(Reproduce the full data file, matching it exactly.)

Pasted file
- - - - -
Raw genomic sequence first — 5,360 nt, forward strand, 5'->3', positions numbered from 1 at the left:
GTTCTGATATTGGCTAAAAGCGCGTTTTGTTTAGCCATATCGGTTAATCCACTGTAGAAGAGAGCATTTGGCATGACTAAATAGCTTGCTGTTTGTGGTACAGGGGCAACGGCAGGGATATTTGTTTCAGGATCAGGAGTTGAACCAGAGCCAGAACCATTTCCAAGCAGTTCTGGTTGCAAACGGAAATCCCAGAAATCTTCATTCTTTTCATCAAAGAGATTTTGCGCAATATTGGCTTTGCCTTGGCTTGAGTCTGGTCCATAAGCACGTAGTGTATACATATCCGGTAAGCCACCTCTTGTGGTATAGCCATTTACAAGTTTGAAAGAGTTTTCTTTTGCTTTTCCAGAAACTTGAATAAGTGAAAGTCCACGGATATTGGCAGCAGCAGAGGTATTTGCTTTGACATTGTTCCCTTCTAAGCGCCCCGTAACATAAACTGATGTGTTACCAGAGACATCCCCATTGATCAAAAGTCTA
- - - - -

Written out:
Raw genomic sequence first — 5,360 nt, forward strand, 5'->3', positions numbered from 1 at the left:
GTTCTGATATTGGCTAAAAGCGCGTTTTGTTTAGCCATATCGGTTAATCCACTGTAGAAGAGAGCATTTGGCATGACTAAATAGCTTGCTGTTTGTGGTACAGGGGCAACGGCAGGGATATTTGTTTCAGGATCAGGAGTTGAACCAGAGCCAGAACCATTTCCAAGCAGTTCTGGTTGCAAACGGAAATCCCAGAAATCTTCATTCTTTTCATCAAAGAGATTTTGCGCAATATTGGCTTTGCCTTGGCTTGAGTCTGGTCCATAAGCACGTAGTGTATACATATCCGGTAAGCCACCTCTTGTGGTATAGCCATTTACAAGTTTGAAAGAGTTTTCTTTTGCTTTTCCAGAAACTTGAATAAGTGAAAGTCCACGGATATTGGCAGCAGCAGAGGTATTTGCTTTGACATTGTTCCCTTCTAAGCGCCCCGTAACATAAACTGATGTGTTACCAGAGACATCCCCATTGATCAAAAGTCTA